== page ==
What a Day! 4th School of Engineering Industry & Open Day 2016
Well what a day! We are delighted to report that the 4th School of Engineering Industry and Open Day, held on Friday 11th March 2016 in Devere Hall, UCC was another huge success. With over 320 captivated students from secondary schools across Munster, a brilliant display of Final Year Research Project posters, and a stellar lineup of speakers, we are looking forward to next year already.
Leonard Hobbs, Director Global Public Affairs for Intel Ireland told us the amazing story of the laying of the first Transatlantic telegraph cable, all the way from Valentia Island, Co Kerry (!) to Newfoundland in Canada in 1858 - before they even had cameras to record it. We live in a world of instant communication, so it is very hard to imagine a time when it took two weeks for a communication to get from New York to London - the time it took a ship to carry a letter across the Atlantic. Leonard then spoke about George Boole and how his use of mathematics heralded the dawn of the computer age. Great minds can yield amazing inventions.
Liz Dooley, Director Operations (Biologics) for Janssen then spoke about the importance of STEM (Science, Technology, Engineering, Maths) in secondary schools and in fostering students knowledge of, and passion for Engineering. She gave examples of the process and biotechnology innovations being conducted in Janssen, spoke about the installation of a wind turbine to generate electricity for Janssen and DePuy in Cork Harbour, and the work of an engineer in the process industries. We also watched an interesting short video about the engineering projects that have been completed by J&J engineers - everything from process scale-up and process improvements, to a new car park.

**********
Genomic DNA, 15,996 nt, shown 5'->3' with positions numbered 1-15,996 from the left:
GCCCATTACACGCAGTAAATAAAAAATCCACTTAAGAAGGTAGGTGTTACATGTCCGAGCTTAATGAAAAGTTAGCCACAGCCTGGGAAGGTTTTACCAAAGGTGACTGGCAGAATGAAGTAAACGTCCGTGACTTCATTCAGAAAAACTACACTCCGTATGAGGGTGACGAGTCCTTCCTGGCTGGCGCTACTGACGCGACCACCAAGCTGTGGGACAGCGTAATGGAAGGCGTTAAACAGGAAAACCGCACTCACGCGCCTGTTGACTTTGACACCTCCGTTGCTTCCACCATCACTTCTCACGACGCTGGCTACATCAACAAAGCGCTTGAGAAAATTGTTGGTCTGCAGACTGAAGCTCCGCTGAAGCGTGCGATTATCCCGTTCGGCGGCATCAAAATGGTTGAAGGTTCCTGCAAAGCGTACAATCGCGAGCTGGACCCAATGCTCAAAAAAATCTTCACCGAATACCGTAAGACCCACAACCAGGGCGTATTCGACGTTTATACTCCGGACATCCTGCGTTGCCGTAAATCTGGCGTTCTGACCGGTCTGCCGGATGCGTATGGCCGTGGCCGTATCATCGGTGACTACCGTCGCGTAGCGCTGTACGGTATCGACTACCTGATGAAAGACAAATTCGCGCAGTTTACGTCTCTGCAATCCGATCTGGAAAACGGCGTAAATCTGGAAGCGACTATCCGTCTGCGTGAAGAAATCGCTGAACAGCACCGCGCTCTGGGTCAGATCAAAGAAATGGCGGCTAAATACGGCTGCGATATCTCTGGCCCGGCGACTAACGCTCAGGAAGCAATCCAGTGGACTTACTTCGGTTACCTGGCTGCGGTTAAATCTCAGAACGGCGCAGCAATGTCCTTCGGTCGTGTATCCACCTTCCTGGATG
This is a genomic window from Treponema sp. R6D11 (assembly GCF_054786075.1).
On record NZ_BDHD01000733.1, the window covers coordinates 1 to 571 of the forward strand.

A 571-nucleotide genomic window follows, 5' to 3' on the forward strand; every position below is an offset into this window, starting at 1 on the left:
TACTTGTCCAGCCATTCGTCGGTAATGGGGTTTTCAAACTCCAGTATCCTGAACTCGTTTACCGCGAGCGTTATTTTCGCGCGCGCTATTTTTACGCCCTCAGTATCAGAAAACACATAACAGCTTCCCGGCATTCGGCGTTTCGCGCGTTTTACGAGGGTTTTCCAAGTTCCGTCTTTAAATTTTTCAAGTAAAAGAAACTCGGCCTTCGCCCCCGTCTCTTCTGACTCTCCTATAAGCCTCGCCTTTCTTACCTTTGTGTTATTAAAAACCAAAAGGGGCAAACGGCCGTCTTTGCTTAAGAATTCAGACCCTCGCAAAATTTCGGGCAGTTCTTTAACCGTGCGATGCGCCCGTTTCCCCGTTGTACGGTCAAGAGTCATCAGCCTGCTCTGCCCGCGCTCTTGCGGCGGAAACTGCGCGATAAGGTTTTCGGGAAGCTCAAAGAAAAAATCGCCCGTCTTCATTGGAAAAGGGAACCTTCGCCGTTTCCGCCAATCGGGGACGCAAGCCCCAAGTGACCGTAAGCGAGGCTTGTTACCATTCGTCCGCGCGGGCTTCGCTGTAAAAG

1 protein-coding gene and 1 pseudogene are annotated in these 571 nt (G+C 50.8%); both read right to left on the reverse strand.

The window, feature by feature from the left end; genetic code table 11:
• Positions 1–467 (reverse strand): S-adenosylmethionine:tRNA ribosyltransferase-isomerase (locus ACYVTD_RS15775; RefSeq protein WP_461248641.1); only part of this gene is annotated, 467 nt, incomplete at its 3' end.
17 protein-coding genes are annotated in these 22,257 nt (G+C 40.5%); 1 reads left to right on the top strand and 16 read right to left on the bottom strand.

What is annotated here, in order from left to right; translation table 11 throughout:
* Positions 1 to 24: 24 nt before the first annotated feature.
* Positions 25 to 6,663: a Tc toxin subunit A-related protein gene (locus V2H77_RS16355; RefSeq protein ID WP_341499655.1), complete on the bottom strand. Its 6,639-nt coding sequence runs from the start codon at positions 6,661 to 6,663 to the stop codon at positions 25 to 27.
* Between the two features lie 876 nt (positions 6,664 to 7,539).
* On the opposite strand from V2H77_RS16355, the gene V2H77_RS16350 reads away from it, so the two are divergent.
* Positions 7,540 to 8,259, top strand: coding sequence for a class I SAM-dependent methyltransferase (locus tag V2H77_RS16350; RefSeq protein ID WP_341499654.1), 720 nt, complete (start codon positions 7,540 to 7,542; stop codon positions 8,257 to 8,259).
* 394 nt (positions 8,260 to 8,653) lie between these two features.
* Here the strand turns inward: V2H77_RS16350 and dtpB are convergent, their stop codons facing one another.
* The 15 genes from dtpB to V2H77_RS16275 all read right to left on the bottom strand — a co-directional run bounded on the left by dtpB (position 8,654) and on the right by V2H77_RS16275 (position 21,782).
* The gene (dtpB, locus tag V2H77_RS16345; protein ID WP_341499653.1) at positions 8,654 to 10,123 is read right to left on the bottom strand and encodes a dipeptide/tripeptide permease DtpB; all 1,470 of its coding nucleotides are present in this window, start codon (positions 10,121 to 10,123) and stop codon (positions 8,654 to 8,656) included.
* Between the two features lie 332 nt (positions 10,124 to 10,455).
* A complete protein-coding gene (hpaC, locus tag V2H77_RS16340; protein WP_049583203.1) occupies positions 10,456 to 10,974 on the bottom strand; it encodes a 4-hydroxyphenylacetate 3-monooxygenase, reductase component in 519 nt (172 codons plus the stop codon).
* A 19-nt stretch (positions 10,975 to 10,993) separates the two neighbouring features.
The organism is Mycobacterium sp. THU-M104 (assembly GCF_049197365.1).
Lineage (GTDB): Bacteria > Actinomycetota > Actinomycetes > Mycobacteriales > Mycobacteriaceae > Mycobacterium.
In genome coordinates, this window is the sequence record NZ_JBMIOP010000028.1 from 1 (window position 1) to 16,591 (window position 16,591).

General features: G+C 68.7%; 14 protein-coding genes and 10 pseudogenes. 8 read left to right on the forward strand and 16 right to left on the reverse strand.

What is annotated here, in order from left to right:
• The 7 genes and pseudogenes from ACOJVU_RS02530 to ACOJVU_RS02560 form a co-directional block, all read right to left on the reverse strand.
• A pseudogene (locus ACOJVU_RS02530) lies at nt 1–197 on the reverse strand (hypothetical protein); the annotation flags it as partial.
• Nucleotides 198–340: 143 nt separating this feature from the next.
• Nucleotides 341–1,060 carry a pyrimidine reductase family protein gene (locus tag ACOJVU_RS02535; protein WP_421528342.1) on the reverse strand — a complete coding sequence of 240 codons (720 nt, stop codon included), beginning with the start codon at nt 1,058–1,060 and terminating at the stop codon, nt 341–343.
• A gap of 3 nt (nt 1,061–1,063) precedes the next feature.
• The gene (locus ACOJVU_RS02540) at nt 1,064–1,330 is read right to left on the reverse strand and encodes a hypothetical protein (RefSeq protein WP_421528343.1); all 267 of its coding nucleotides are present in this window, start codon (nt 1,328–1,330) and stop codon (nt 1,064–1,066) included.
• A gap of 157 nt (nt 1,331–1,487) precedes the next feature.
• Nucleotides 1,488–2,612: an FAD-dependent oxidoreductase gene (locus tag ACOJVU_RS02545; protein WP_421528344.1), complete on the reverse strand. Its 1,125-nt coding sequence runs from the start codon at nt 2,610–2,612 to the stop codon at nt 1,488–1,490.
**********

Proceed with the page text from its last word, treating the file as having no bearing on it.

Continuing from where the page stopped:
Majella Henchion, Group Resourcing Lead, ESB spoke about her career in the ESB since her graduation, and how life as an engineer is never going to be boring! From the building of the first dam and hydroelectric power plant at Ardnacrusha on the River Shannon in 1922 (14 years before Hoover Dam) which first brought electricity to Ireland, to rural electrification between 1946 and 1979 which brought enormous socio-economic benefits to rural areas, the story of electricity and energy supply in Ireland is one of innovation and determination in the face of war and poverty.
Carl Devlin, Programme Director, Horizon Nuclear Power then rounded off the day with a talk on the challenges associated with designing and building a Nuclear Power Plant in a small coastal area of Wales, where even the task of providing roads for the employees to travel to and from work is going to take time, discussion and innovative ideas in order to find a workable solution. The word Carl used most in his speech was 'challenge', which gave the listening audience a really good idea of the work of an engineer - always striving to solve problems and overcome challenges. That's what engineers do best.
Thank you to all who contributed to making this a great event. Thank you so much to Judy Rea for acting as Session Chair and keeping everything on track. The speeches will be edited and made available as YouTube clips on our website in due course. Watch this space.